High School Reading Levels Below College Ready

What Should Kids Be
Reading? 

By Sandra
Stotsky, University of Arkansas

Books above a sixth-grade reading level, for sure. According to Renaissance Learning’s
2012 report on the books read by almost 400,000 students in grades 9–12 in
2010–2011, the average reading level of the top 40 books is a little
above fifth grade
(5.3 to be exact). While 27 of the 40 books are UG (upper
grade
in interest level), a fifth-grade reading level is obviously not high enough for college-level reading. Nor is it high enough for high
school-level reading, either, or for informed citizenship.

And yet, the demographic gaps haven’t closed. As Renaissance Learning’s 2011 report
indicated, the average reading level of books read by “struggling”
readers in grades 9–12 was 4.9.  Does the average book reading level for
all kids have to fall down to the fourth-grade level (it was 6.1 in Renaissance
Learning’s first report—in May 2008) before we can declare victory on that
egalitarian front and move on to what really matters—increasing everyone’s reading
scores?
This republic cannot flourish in the 21st century, no matter
how much time English or reading teachers spend teaching “21st century skills”
with texts deemed UG, if the bulk of our population is reading at or below
the fifth-grade level. 

In corroboration of this trend, national scores in reading have been moving downward for almost
20 years
. Average scores on the grade 12 NAEP reading tests were lower in
2009 than in 1992.2 In addition, average scores on the SAT fell in 2011, “with
the reading score for the high school class of 2011 falling three points to
497, the lowest on record,” and the writing score continuing its decline since
the writing test was introduced less than a decade ago. The latter trend is to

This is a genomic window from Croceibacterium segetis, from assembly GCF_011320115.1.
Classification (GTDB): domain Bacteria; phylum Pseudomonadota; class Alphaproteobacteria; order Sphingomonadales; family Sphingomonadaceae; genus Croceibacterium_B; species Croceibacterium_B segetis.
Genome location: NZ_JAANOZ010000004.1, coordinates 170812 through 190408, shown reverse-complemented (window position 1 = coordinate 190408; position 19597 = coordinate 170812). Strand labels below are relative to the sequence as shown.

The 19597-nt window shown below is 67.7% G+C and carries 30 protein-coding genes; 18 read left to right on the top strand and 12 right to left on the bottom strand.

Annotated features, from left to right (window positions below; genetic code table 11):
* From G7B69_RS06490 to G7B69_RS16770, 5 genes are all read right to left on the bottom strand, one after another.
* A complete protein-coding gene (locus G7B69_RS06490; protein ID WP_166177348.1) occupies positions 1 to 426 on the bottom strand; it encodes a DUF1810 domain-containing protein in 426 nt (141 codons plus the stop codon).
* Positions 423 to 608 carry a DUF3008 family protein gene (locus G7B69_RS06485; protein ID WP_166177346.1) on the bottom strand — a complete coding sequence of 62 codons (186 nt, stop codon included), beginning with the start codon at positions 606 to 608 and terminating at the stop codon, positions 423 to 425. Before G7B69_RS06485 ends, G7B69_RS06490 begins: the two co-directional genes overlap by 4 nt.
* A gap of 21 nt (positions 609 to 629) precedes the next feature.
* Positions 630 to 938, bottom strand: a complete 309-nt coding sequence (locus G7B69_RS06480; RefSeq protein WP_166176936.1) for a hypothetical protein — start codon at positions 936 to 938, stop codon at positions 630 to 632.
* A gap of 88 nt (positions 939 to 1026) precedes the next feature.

be expected. As research consistently shows, writing is dependent on
reading, and as average reading levels decline, so will writing
achievement. 

The average book reading levels for grades 9–12 on the new comparison tables in the 2012 report
are also very low, but some tables are more troubling than others. Let’s begin
with the most troubling one. According to the Top 25 Librarians’ Picks by Interest
Level, drawn from a list of 800 titles, librarians are recommending UG books
at fourth- to fifth-grade reading levels for high school students.
The
books are in school libraries and have quizzes based on them; otherwise they
wouldn’t have been on the list. But why are librarians and/ or teachers
encouraging kids in grades 9–12 to read books with such low reading levels
even if the books are designated UG? Readability formulas don’t tell us about
the literary aspects of a literary text, but they do provide objective measures
of vocabulary difficulty and sentence complexity. And why no serious
historical nonfiction? 

The list of most frequently read Graphic Novels raises a different issue. Many
high school students are now reading “classics” rewritten at a second-,
third-, or fourth-grade level
(e.g., Harriet Tubman and the Underground
Railroad
, A Tale of Two Cities, Romeo and Juliet, The Time
Machine
, A Midsummer Night’s Dream, Jane Eyre, Dr. Jekyll
and Mr. Hyde
, The Scarlet Letter, and A Christmas Carol),
although only Romeo and Juliet is on the top 40 list for all high school
students. In a few years, struggling readers may be more familiar with the
“classics” as rewritten
than regular readers are with them as written. This
is perhaps the most appalling insight I had after looking over these lists. And
some graphic novels are now required reading in college-sponsored summer
programs for incoming freshmen
, according to a 2011 “Beach Book” report….

 

 

 

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